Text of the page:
After Trotsky's assassination by Stalinist, Shepherd seizes to write a journal, and moves to the States. In the States, he becomes a famous novelist, and most of this section of the novel is comprised of letters written to friends, especially Frida, random thoughts he wrote down without being a regular diary, and newspaper clippings. As much as I loved reading about Frida and his descriptions of her volatile nature, and how everyone fell under her thrall, I preferred this part of the novel, or at least the voice . . . I liked hearing Shepherd actually talk about himself a little bit in letters rather than alluding to himself as "the secretary," etc. It wasn't even necessarily that he was talking about himself more but since it was letters, his tone was more conversational. The writing throughout the whole novel is beautiful and there are quite a few different sentences and paragraphs of great descriptions (then again, there were also a few that went on too long, especially in the diaries which may have been why that part felt slow to me on occasion).

Barbara Kingsolver explains in one of interviews in the back that she wanted to explore the relationship between art and politics, and especially within America - she used Frida Kahlo and Diego Rivera as a contrast to America. As she says, in Mexico and elsewhere in the world, political artists are celebrated and politics and art seems a natural mix (Toni Morrison would agree). In the States, however, she believes that the public wants their artists to be apolitical and not be part of a movement or a cause. As a result, I definitely understand why she chose to set up the novel the way she did, and Shepherd's background as a cook and typist for communists in Mexico made the fact that he would be investigated during the era of McCarthyism all the more believable but in ways it also felt like Kingsolver was interested in Kahlo and Rivera, and McCarthyism and came up with Shepherd as a way to connect the two and I'm not sure if it quite worked for me. I think it might be the tonal shift more than the topic that makes it seem like she took two almost unrelated stories and wove them together, though.

Some other themes that I thought were of interest, and probably also meant to reflect on current times, was the portrayal of the media. I know I have seen complaints and lamentations online about the current state of the media and investigative journalism, and the fact that journalist seem to simply report what people say rather than research it and show the viewer/reader how statements certain political figures are making are false or misguided . . . since they simply get repeated, these statements are accepted as fact by the public. However, while I share this sentiment, I'm not sure when the glory days of investigative reporting were because all the newspapers and media sources in this novel do the same thing in the '30s and '40s and invent a few facts as well. The other theme that I believe was paralleled today was the way Kingsolver described both the McCarthy investigations and the hysteria and fear caused by the idea of Communism even though no one actually really knew what communism was, just that they were against.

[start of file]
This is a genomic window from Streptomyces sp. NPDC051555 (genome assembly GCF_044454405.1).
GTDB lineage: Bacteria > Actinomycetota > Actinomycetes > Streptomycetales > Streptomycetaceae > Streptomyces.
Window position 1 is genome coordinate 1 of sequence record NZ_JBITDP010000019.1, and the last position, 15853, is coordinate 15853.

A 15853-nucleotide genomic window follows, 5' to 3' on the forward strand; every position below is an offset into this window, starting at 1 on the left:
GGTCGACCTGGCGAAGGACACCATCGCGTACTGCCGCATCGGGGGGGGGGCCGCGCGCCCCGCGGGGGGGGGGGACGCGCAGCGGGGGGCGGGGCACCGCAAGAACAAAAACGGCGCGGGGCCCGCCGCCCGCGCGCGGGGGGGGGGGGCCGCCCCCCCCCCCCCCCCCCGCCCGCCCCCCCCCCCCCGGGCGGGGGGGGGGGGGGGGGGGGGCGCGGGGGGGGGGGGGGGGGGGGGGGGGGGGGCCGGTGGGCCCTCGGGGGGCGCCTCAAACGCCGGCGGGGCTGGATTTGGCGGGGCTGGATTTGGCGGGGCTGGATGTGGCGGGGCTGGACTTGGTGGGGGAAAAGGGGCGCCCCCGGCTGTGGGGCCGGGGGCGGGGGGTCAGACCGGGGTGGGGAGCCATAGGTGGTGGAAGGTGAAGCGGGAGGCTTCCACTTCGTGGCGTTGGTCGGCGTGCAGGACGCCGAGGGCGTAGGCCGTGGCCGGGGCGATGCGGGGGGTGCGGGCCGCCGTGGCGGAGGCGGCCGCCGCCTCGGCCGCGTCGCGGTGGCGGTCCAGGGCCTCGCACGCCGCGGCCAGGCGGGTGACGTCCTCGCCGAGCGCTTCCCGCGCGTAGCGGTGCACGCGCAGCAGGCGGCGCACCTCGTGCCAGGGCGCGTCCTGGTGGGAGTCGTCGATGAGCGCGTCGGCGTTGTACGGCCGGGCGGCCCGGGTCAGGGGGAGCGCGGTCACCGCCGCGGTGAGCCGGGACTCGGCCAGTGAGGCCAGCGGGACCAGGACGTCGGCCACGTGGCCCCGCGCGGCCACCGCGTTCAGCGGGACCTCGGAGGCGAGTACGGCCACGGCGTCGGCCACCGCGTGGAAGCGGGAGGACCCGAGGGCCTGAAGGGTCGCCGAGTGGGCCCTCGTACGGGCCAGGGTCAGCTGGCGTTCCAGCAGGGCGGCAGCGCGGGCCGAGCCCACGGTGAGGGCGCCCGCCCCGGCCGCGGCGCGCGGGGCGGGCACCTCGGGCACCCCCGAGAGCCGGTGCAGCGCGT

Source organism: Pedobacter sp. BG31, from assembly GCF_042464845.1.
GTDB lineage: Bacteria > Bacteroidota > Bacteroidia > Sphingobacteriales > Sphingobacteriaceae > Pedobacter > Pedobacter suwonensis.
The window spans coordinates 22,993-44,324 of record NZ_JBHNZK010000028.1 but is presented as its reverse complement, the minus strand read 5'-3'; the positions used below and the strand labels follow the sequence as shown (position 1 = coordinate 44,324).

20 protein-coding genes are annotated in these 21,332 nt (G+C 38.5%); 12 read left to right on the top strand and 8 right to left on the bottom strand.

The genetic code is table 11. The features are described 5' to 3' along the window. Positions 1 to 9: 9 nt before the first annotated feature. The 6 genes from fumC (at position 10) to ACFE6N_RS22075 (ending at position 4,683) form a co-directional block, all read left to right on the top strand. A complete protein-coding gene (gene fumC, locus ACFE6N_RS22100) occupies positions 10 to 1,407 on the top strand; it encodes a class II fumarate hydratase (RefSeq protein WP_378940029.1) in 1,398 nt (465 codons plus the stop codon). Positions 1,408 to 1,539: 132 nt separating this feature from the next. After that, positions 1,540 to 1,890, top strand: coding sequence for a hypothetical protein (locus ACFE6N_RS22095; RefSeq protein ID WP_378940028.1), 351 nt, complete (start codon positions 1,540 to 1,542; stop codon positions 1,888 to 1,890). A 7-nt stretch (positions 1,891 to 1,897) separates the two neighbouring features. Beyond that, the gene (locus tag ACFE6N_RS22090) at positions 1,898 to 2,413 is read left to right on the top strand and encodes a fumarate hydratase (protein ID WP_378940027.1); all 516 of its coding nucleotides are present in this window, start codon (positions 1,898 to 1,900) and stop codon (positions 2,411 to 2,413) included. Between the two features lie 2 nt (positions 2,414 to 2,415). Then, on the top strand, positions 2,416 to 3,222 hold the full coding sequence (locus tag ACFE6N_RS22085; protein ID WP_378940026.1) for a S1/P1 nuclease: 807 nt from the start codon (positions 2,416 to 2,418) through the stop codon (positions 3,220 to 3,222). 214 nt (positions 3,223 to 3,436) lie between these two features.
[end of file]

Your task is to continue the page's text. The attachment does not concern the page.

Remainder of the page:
Overall, definitely an enjoyable novel, and it is obvious that Kingsolver is also using the past to make statements about the present. The first part had a variety of colorful characters but in ways I liked the more intimate last half better. Basically, there were things I liked in each part of the novel; I just felt like the Mexico section went on maybe a little too long.

Saturday, September 04, 2010

Book 96: Dogs of God

Dogs of God: Columbus, the Inquisition, and the Defeat of the Moors by James Reston, Jr.

I'm not sure how I feel about this book - the author says he considers this "the last of a quartet . . . all have focused on stories of ancient and medieval history which have great resonance for the present day, questions of science and faith, of millenial expectations and fears, of clashes between civilizations and faiths. All four books have peered into dark corners of Christian Church history" (339). Part of me really wants to read these other books because they sound like they are about interesting topics, Galileo, Richard the Lionheart and Saladin (probably helps that I just read about his parents in Eleanor of Aquitaine), and Europe in 1000 (okay, that one I'm less interested in). However, I'm not sure if I'm interested in reading more by this author, even if his topics might sound interesting.